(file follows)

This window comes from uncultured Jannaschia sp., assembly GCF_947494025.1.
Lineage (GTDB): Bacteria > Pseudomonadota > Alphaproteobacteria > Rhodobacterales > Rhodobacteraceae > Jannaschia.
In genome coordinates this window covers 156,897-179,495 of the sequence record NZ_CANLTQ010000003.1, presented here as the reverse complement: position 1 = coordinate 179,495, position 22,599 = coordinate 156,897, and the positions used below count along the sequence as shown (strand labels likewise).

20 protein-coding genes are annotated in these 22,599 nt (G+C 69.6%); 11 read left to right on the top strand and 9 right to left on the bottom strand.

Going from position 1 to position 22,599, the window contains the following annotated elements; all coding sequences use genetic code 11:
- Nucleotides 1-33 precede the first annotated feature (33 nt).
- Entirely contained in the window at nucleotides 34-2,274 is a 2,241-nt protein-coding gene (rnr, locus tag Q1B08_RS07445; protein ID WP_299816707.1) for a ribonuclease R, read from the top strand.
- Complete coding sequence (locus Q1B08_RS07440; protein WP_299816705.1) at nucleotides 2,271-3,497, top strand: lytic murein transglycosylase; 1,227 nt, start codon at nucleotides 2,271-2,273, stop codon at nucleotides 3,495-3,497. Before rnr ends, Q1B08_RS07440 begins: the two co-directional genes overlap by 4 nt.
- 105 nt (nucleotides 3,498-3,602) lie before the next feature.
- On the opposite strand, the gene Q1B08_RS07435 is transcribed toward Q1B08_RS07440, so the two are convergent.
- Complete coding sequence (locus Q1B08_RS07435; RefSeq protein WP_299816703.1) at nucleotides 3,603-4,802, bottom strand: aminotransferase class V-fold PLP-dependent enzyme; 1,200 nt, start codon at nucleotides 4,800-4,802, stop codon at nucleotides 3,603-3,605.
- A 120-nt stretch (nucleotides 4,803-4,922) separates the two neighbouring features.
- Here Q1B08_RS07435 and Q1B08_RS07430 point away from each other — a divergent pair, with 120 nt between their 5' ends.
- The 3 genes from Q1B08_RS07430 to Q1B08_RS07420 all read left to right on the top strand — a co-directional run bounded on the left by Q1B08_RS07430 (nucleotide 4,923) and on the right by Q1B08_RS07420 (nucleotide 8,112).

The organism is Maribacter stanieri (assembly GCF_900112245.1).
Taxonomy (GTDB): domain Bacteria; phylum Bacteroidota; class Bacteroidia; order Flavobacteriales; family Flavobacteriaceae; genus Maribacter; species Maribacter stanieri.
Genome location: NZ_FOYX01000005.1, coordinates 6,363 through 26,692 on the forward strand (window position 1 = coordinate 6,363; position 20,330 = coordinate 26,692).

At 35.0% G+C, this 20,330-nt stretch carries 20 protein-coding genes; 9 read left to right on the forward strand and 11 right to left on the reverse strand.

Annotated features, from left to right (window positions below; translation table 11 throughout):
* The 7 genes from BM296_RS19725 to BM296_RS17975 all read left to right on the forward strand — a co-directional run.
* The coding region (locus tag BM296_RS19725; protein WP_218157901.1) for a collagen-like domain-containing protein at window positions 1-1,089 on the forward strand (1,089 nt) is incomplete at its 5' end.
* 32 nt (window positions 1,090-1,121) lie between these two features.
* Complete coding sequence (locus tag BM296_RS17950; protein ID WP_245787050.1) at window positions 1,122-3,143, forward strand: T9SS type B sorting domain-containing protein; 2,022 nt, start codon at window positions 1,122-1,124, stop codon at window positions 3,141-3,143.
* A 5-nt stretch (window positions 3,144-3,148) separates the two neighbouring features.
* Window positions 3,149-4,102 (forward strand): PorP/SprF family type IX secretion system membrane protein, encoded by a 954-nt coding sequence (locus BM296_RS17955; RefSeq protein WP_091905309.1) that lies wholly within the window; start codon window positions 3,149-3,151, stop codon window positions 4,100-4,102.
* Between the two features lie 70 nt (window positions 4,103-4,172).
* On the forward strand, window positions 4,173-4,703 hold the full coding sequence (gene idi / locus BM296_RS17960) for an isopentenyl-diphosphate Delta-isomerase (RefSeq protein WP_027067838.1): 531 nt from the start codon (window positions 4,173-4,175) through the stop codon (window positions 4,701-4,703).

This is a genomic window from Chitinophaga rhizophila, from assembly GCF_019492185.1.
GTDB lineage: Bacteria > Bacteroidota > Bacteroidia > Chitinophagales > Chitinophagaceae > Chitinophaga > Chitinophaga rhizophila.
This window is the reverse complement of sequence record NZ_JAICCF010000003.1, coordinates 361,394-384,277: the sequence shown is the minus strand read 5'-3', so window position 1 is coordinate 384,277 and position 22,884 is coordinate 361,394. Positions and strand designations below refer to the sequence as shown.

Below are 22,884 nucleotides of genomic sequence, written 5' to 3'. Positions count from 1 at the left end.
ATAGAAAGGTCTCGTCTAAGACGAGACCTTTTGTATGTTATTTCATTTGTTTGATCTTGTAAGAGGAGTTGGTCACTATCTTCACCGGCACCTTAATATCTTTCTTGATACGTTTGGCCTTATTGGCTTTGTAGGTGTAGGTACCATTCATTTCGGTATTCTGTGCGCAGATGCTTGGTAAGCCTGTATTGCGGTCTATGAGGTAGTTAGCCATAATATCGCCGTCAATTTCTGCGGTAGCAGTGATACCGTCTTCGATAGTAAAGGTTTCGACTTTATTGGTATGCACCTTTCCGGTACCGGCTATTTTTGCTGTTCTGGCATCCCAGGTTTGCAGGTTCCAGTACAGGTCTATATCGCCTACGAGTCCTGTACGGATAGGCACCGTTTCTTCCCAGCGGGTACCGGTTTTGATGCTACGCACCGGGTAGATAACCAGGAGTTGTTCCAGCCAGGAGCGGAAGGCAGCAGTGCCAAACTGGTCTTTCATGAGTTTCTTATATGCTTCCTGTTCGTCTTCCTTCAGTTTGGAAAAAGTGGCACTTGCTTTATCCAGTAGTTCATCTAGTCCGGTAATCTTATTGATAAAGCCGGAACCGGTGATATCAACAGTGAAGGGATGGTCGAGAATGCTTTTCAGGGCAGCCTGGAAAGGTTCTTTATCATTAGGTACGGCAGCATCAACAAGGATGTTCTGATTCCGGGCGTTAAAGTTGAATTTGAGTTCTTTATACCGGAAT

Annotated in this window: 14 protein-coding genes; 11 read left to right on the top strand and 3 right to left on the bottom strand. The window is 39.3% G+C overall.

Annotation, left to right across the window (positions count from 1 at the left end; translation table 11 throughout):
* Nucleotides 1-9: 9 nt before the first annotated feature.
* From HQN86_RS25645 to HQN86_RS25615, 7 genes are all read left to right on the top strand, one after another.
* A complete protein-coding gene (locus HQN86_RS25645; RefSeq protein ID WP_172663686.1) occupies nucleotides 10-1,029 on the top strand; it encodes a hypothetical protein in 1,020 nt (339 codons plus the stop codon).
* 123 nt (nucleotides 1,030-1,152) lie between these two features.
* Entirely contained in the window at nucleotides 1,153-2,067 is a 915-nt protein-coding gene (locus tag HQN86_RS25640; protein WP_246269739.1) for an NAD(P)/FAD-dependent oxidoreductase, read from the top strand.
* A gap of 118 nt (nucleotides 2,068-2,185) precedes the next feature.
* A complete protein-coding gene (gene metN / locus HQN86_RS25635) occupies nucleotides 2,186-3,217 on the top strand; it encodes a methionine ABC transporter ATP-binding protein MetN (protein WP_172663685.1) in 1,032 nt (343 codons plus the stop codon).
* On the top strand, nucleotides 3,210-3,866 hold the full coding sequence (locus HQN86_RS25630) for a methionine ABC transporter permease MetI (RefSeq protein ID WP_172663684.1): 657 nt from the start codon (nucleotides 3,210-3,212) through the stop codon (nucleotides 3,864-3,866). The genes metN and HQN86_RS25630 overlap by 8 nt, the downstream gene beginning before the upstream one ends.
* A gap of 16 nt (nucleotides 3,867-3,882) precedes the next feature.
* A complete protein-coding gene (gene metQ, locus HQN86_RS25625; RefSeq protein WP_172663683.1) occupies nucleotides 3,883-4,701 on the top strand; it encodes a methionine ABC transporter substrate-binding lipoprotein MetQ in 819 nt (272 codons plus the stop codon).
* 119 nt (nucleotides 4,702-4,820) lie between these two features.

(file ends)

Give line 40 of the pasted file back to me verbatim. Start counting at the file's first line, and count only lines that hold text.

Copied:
* A gap of 118 nt (nucleotides 2,068-2,185) precedes the next feature.